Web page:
The Black Telephone has five fast questions for poet Sally Ashton.
Sunday, September 26, 2010
Thursday, September 23, 2010
The Black Telephone has five fast questions for poet Kelsea Habecker.
BT: The poem or the title— which came first?
KELSEA: I love titles. I keep running lists of titles that I might want to use someday, for something— a poem or a story or a piece of art. I title emails that I send to friends, I title my to-do lists, I title everything. So, betting that the title generally came before the poem is a safe bet, but not a sure bet. I'm a firm believer in writing poems with a focus on process rather than a focus on product. I don't usually sit down knowing what I want to write about. I don't like to predetermine my poems in that way. So, quite often the title arrives long after I've been working on a poem. It's not an either/or scenario for me but a both/and.
BT: I love writing, but I love baking just as much. To me, there is something poetic about the preparation of food and the heat involved. I say this because I see, on your blog, that you enjoy welding. Is there something you would consider poetic about welding?
KELSEA: I find welding meditative. When I’m welding, wearing the heavy, dark faceplate and mask, the only thing I can see is the tiny puddle of orange, molten metal pooling at the tip of my welding torch. The only thing I can attend to is the exact now. I can’t see behind to what I’ve done or look ahead to what’s coming, except in the narrowest margins. In welding, as in my writing and in life, I put on my protective mask, stand in utter darkness, pull the trigger, and then find the flame. Also, welding is classified as a hot-work process, a name given to any process that can cause ignition. What is the dream of any poem if not to cause ignition?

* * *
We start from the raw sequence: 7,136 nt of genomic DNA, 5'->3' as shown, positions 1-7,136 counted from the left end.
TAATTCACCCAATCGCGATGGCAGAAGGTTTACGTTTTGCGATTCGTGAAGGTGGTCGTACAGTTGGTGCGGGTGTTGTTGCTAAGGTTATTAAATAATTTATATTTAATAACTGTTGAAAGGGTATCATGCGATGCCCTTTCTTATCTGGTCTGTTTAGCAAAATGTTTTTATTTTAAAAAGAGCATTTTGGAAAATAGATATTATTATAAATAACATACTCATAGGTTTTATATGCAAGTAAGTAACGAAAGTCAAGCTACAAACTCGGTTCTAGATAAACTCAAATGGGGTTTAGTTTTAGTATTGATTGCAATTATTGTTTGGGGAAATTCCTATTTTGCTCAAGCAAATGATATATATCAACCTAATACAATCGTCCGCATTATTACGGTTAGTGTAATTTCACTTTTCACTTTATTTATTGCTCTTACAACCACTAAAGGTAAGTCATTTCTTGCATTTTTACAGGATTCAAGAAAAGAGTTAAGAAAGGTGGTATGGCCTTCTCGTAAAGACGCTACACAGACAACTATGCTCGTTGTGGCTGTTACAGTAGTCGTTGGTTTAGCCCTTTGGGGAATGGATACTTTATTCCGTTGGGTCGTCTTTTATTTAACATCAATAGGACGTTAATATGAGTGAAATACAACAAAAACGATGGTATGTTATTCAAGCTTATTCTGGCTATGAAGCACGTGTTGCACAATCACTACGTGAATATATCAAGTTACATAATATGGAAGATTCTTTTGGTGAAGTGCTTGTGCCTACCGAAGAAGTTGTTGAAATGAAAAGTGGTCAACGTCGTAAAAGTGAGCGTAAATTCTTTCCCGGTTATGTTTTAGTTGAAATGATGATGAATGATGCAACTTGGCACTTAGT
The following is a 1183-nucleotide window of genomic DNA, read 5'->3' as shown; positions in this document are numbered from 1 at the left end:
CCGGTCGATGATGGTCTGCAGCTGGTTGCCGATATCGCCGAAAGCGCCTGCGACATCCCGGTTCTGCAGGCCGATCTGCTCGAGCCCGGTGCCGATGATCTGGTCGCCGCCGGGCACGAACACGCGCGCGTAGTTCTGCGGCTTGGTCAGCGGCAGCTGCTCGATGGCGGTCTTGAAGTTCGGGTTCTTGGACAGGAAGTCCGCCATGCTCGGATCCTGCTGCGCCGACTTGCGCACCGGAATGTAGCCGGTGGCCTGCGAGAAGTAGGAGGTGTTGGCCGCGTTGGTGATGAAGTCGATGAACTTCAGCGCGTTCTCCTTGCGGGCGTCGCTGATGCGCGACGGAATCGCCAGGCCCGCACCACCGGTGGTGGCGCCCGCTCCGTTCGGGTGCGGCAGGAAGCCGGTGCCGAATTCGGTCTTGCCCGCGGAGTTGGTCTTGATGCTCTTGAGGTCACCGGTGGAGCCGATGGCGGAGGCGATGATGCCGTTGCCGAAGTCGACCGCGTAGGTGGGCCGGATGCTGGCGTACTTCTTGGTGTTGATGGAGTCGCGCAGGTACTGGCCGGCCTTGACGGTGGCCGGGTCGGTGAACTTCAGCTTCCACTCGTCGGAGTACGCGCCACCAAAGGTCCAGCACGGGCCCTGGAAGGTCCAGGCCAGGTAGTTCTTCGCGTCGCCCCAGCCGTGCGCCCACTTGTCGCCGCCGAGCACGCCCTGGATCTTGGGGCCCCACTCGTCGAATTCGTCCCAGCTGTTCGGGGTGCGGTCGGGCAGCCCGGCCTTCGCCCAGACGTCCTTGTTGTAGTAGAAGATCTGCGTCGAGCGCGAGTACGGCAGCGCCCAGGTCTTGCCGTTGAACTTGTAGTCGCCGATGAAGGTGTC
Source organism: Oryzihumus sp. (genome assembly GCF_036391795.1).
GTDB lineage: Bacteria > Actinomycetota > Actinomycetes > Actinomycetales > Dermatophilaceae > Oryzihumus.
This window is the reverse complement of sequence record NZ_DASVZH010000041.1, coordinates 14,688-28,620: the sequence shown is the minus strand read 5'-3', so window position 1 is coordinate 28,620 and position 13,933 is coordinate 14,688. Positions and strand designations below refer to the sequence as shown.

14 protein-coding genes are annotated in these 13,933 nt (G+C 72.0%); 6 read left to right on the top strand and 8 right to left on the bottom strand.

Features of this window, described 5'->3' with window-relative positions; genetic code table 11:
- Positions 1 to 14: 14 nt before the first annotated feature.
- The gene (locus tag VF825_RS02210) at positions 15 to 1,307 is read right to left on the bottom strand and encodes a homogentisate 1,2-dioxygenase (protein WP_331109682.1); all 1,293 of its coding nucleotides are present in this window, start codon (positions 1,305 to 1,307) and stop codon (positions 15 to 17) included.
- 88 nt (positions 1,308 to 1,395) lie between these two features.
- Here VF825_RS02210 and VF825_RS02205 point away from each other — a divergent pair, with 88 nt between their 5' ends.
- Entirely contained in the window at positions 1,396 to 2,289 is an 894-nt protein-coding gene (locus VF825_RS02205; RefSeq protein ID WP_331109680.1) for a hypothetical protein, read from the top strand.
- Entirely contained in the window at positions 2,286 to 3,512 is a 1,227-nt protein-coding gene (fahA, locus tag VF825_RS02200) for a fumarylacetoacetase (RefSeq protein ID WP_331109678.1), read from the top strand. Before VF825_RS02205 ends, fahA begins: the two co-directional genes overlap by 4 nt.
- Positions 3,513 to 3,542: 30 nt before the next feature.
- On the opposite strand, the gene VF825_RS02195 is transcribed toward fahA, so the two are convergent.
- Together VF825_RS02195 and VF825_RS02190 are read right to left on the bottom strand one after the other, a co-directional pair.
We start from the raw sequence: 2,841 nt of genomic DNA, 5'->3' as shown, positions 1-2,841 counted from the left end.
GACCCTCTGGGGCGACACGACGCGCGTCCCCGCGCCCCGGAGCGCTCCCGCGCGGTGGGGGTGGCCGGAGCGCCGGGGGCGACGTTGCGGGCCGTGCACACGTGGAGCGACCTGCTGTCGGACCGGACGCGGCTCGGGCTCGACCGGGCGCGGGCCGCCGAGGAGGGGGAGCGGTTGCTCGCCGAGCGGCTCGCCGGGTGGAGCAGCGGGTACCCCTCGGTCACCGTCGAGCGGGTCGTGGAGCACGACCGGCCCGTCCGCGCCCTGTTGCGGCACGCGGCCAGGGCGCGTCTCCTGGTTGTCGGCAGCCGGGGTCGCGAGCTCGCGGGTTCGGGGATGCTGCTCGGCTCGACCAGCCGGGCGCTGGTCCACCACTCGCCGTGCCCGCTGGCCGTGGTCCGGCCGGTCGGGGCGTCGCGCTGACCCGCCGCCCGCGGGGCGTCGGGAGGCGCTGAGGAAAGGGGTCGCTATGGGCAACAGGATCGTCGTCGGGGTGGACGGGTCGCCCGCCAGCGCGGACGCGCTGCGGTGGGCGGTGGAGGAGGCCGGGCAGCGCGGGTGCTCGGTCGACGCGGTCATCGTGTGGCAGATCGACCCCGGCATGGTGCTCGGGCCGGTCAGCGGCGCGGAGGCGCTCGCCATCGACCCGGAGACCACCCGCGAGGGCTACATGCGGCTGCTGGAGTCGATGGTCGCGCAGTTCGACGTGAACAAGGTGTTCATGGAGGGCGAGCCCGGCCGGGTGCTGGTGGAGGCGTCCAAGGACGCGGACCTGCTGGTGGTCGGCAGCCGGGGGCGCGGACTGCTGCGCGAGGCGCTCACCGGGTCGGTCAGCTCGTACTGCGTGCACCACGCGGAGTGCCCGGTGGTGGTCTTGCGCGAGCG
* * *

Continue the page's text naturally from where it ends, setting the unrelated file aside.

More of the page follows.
I love writing. It's perhaps my strongest instinct— but it's so cerebral. I long for something more visceral. I'm envious of my friends who are painters and sculptors because they get to physically wrestle with their materials— taste them, feel them, smell them. With my materials – words – I just get to think about them. As relief from that, I'm drawn to physical processes – like welding or baking – that allow me to use my whole body. Those, then, become objective correlatives for my writing work.
BT: I consider myself a logophile (which is a lover of words). Do you have a favorite word at the moment?
KELSEA: I'm writing a memoir and a series of prose poems right now about living in an Inupiaq village in the Arctic region of Alaska, so I've got a lot of Inupiaq words in my ether right now. With these words, the draw isn't their meaning. I'm drawn to the sounds of them— very different, sonically, than English words. I feel like a different person when I say them, like I'm putting on a costume. Nibiuktuk, ugruk, and uvlaakunluu are three I like right now. (They mean hope, bearded seal, and good-bye.)
BT: What poetry book are you currently reading?
BT: I'm trying to start a chain, a chain of poets, sort of like a chain gang of poets. Can you please suggest one poet I should ask five fast questions to next?
KELSEA: Sally Ashton*, Betsy Johnson Miller, or Norbert Krapf.
Kelsea Habecker's book of poetry, Hollow Out, was published by New Rivers Press. She received her MFA in poetry from Bennington Writing Seminars and her BA from Randolph-Macon Woman’s College. When she's not living elsewhere, she lives in Indianapolis, where she teaches graduate creative writing seminars, undergraduate art courses, and community art workshops.
The Black Telephone has five fast questions for poet Marjorie Manwaring.
Thursday, September 9, 2010
The Black Telephone has five fast questions for poet Lana Hechtman Ayers.
BT: I prefer my poetry in small doses— that's why I love chapbooks so much. How do you prefer your poetry: in small doses (chapbooks, broadsides) or in large doses (full-length poetry books, anthologies)?